Philosophy was incredible. For the first time I really enjoyed learning and was getting properly good at it. I met some of my closest friends during these years. While the study and the people were great, the direction of my journey wasn't pointing me towards the US. I had asked the local student counselor if I could take some of my studies at an American university, but to no avail. One night my friend Morten half-jokingly said, “You know, we're never going to make any money doing this." I feared he was right.
In the early 2000s I had dabbled in web design. Back then, everybody seemed to need a website. I started a company and was soon busy building layouts and input fields. I had no formal training. I just did it. When Morten suggested we should study computer science after our Bachelor in Philosophy, it sounded like a natural progression. In 2008 I applied to Digital Design & Communication at the IT University of Copenhagen.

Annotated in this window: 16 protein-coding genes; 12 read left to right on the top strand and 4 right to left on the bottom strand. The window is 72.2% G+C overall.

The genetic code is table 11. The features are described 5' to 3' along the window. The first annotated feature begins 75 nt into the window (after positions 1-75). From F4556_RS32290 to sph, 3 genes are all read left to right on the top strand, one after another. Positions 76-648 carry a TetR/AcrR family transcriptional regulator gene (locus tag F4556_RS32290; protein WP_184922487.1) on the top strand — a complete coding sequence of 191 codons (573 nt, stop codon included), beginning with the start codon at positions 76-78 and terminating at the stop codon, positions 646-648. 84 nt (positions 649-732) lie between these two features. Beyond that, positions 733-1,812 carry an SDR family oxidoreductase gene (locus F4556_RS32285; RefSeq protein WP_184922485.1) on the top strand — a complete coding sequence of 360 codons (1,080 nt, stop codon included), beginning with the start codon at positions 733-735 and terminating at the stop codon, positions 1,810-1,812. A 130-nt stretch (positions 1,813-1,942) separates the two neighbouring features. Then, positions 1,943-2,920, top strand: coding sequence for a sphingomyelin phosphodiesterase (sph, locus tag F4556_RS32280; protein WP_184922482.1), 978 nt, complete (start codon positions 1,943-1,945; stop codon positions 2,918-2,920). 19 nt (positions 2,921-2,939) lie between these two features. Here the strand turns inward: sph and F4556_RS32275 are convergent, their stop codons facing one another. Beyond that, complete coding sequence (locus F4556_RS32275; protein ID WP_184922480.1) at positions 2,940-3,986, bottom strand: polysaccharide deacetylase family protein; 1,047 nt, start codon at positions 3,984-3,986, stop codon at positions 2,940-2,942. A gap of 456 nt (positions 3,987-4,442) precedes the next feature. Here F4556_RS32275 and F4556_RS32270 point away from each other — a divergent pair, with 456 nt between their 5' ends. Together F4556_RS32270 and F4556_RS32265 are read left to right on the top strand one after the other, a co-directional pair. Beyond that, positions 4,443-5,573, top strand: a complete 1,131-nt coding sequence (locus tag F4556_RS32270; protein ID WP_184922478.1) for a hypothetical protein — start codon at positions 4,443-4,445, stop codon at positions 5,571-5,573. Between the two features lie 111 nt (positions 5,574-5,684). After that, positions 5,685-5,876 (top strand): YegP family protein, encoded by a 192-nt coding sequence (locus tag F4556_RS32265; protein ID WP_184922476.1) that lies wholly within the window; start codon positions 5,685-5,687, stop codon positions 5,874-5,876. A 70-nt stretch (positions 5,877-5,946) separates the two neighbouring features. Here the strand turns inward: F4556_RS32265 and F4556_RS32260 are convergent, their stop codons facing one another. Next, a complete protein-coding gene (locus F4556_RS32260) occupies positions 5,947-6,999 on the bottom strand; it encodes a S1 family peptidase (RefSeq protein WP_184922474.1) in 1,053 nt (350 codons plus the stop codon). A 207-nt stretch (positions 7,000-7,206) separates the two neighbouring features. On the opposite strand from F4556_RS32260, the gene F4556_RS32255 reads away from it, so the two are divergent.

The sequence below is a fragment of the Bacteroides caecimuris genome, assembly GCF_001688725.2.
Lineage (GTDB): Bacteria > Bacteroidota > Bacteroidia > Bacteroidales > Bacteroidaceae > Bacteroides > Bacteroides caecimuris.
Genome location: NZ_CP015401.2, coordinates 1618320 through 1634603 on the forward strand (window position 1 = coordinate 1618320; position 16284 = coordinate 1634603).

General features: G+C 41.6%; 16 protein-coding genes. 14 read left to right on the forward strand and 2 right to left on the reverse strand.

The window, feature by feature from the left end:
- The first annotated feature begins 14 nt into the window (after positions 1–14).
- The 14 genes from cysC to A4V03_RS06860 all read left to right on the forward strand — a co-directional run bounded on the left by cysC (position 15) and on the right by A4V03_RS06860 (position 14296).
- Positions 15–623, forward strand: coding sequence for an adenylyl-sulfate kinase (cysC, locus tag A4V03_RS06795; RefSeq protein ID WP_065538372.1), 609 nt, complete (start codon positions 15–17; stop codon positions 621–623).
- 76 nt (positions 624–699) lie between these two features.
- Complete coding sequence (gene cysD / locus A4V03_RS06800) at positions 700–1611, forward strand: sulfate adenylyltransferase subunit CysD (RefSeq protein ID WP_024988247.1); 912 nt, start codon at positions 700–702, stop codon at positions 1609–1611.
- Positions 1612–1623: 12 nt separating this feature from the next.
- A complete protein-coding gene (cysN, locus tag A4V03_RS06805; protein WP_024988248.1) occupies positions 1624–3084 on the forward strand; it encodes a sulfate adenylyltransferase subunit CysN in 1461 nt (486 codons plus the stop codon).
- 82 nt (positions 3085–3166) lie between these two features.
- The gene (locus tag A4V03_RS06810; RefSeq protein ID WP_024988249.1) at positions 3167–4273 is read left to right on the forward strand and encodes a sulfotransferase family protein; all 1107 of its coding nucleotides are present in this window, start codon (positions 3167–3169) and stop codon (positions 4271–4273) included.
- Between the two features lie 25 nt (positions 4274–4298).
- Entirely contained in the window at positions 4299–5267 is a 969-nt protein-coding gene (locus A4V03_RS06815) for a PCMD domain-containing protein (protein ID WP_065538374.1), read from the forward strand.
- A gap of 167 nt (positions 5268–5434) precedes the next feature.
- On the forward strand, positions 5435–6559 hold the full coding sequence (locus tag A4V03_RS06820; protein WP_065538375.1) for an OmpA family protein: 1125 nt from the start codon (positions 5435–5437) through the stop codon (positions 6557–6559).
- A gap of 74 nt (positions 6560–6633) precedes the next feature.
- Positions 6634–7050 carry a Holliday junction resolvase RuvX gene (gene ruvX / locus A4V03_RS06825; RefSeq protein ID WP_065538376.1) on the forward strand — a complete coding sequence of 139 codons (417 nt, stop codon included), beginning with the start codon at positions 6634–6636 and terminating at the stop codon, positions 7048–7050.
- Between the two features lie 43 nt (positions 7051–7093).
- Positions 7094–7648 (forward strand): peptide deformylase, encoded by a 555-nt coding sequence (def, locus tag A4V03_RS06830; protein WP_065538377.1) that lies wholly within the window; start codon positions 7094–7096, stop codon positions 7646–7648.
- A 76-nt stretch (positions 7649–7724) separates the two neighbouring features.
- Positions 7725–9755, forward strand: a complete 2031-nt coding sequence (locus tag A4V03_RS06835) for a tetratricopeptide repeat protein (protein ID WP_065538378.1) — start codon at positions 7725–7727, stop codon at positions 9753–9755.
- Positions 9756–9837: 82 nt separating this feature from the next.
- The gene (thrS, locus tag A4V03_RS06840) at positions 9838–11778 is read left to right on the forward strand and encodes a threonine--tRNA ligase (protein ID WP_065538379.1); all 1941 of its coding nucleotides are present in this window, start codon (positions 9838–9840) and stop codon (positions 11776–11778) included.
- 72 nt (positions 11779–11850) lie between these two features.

I still wanted to go back to the US though. A second time I tried my luck with the student counselor. I told her I wanted to study at Stanford University. The place that birthed Google and other world-changing tech startups. I was eager. Regardless of what happened, I figured it'd be a great place to be. The counselor smiled at me and said she couldn't help with that, but she had an open spot at a program in Malta. “Malta!?" Why would I go to Malta if I was going to the US! I had to find a way through the maze. I figured out that Stanford offers non-matriculated status for visiting PhD students. It allows you to take specific classes without applying for a whole degree. Honestly, I wasn't really keen on starting over on my M.S. degree. I surmised I could get 90% of the value (and fun) by just being enrolled and not worry too much about the degree. Through many twisty turns, tests, emails, grants, and battling the bureaucracy of higher-ed on both sides of the Atlantic, I finally managed to get into Stanford.